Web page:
Invest in children and reap the rewards

Lana
Lana Payne
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When it comes to early childhood education and child care, Newfoundland and Labrador has the worst report card in the country.

That's according to a recently released study headed up by Dr. Fraser Mustard, a world leader in the field of early childhood education.

The study, the third such comprehensive review of early childhood education in Canada since 1999, details the current state of Canadian families with young children and "provides the social, economic and scientific rationale for increased public investments in early childhood education." (It's available at www.earlyyears study.ca.)

Any kid with a report card like we just received from the Early Years Study would be in big trouble and/or requiring a major intervention.

There's still time

The good news, according to the study's authors, is that with investment and commitment, we can still make a difference. The study was supported by the Jimmy Pratt Foundation, a local foundation and one of seven that backed the project.

Dr. Fraser Mustard, who died last month, was an early childhood development and education crusader.

The early years report paid tribute to Dr. Mustard, who his co-authors said gave voice to three enduring messages that have permeated popular culture: the years before five last a lifetime; it takes a village to raise a child; and, pay now or pay later.

An opportunity

For Newfoundland and Labrador, this failing report card couldn't have come at a better time. As the provincial government consults on a new 10-year child care strategy, it is reports like this one which should provide even more incentive for action.

In addition, it is clear, according to the study, that child care and early childhood education must go hand in hand.

As Dr. Mustard reviewed the progress from the last report in 2007 to the one released last month, he was said to be satisfied that progress was indeed being made in many provinces.

According to the tribute to him, "he wanted to monitor the progress and show policy makers that change can happen, it can happen fast, and when it does it makes a difference."

Investing in early childhood education pays incredible dividends. The study gives numerous examples of this. Enhanced test scores for children, higher labour force participation by women, increased income taxes for governments.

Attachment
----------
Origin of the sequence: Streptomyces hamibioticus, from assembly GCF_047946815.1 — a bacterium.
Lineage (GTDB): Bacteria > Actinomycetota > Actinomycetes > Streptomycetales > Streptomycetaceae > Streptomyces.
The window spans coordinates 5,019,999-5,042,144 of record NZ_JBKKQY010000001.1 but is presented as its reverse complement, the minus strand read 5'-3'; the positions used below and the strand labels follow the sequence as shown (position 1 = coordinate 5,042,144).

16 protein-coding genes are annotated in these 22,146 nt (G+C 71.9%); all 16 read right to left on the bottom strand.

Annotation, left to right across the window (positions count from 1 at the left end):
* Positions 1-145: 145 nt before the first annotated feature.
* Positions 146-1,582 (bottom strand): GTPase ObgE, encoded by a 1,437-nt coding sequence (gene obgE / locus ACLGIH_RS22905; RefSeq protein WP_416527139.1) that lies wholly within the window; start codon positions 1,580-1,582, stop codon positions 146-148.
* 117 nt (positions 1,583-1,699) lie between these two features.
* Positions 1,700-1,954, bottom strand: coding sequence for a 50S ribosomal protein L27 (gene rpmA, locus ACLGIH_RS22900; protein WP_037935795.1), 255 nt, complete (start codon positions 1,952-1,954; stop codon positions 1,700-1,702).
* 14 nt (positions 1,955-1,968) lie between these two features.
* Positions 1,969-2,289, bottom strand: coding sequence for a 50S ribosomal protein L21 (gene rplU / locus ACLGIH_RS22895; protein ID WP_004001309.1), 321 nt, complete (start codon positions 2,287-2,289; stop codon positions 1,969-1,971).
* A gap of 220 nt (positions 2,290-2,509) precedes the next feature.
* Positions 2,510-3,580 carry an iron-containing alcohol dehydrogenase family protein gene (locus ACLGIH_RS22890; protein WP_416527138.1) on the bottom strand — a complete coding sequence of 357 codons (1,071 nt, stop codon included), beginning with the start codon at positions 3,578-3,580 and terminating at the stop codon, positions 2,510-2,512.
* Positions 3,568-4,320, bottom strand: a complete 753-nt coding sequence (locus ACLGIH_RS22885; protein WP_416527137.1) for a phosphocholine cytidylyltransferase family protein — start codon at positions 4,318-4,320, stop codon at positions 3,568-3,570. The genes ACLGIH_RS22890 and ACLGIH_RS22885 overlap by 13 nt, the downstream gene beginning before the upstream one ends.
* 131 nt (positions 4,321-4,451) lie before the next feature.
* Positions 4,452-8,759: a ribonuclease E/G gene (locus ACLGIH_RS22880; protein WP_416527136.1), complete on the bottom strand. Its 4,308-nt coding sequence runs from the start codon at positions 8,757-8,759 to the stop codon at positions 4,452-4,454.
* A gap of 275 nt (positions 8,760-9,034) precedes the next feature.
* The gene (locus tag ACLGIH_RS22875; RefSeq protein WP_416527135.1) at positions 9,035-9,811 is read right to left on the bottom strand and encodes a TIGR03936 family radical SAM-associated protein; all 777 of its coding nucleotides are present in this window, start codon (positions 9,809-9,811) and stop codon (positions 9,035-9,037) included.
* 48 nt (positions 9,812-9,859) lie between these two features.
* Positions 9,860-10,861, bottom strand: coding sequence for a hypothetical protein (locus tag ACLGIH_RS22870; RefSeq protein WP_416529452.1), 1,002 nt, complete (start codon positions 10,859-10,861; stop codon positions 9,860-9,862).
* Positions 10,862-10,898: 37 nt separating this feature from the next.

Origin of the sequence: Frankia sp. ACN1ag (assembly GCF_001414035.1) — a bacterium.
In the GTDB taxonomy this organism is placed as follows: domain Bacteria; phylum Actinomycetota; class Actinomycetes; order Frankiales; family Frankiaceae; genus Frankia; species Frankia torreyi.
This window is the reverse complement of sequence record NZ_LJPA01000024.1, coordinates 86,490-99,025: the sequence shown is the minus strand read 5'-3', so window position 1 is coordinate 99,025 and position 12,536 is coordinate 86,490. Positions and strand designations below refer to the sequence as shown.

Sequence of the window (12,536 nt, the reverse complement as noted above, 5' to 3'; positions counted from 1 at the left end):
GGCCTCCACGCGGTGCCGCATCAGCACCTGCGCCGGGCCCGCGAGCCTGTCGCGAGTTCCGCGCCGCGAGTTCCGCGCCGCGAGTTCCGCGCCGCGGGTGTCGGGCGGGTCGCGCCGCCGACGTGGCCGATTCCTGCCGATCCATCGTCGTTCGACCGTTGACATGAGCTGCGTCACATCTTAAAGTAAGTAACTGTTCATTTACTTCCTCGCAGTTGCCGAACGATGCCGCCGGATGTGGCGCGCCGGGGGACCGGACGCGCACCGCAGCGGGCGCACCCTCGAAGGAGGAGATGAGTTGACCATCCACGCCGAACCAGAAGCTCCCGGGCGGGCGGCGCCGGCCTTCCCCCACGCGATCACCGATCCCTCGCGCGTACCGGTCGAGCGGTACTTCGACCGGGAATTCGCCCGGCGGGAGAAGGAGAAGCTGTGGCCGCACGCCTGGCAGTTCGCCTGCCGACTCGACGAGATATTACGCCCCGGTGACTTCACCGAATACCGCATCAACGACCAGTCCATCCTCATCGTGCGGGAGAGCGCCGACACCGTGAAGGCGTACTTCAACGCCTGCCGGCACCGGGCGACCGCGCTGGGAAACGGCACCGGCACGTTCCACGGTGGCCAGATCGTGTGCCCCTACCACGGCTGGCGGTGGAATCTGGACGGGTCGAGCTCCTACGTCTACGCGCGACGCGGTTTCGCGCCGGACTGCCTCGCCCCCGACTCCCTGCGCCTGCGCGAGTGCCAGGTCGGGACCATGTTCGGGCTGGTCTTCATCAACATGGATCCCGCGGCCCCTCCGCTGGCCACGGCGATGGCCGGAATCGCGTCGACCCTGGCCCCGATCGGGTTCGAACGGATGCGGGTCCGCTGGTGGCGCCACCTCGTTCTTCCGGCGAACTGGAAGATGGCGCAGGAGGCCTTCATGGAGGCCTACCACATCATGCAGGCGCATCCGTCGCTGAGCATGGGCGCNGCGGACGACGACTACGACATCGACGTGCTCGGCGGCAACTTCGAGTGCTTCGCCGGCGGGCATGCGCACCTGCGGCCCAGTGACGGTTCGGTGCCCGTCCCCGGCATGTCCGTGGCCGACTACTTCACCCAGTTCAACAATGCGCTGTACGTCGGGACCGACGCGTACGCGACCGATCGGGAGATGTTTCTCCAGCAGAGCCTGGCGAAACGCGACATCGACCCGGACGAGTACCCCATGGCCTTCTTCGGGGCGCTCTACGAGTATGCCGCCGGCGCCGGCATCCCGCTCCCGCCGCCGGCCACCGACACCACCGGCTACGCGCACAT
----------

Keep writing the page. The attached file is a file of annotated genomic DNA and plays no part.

The Early Years studies argue that if we want our children to have "an equal opportunity to maximize their potential" then it starts with doing all we can to enhance their early development.

The report notes that the fight for high-quality, universal early education is part of a larger battle to broaden the scope of government responsibility to ensure the success of young children and their families.

That means we have to let go of some commonly held stereotypes that this somehow means parents are then not "raising" their own children. Nothing could be further from the truth.

Those arguments don't hold water when our children reach the age of five and go off to kindergarten, and they don't apply to pre-five years of age either.

We don't need any more research to tell us that early childhood education and development is good for children.

What we need is the commitment to make the right investment, to make early learning high quality with highly trained staff and educators and then sit back and watch the positive results roll in.

The study warns that poor quality programs can be worse than doing nothing, slowing a child's development, wasting taxpayers' money and harming efforts to expand preschool.

Wrong turn federally

There is no doubt that Stephen Harper's decision to cancel child care and early learning agreements with the provinces in 2006 was a major setback for the advancement of early childhood education and for the kind of support young working families need.

It was another one of those Harper decisions that makes little sense and was based more on ideology rather than what was right for children, families and Canada's labour market.

Provinces had to step in and fill the void. Some have been struggling to do so.

And in that regard, Newfoundland and Labrador has a lot of catching up to do.

Not only do we have some of the most expensive child care in the country, the vast of majority of it is for-profit or commercial based.

The wages are among the lowest and dead last when the wage subsidy provided by the government to early childhood educators is excluded from the mix.

Yet at the same time, provincial government investment for low-income families is one of the best in the country, but we also have the lowest coverage in terms of spaces for children up to age 12. And we have a high turnover rate of early childhood educators leaving the field.

We can, as a province, change this picture.

We can make investments today that could result in big returns. It means getting the 10-year strategy right and it means being aggressive on the front end.

It will also mean looking at the child care we currently have and making it better, making it meet the high standards talked about in the Early Years Study.

As Nelson Mandela once said: "It always seems impossible, until it's done." Let's get it done. There should be no more failing grades for Newfoundland and Labrador.

Lana Payne is president of the Newfoundland and Labrador Federation of Labour. She can be reached by email at lanapayne@nl.rogers.com. Her column returns Dec. 17.

 

Organizations: Jimmy Pratt Foundation, Newfoundland and Labrador Federation of Labour

Geographic location: Newfoundland and Labrador, Canada

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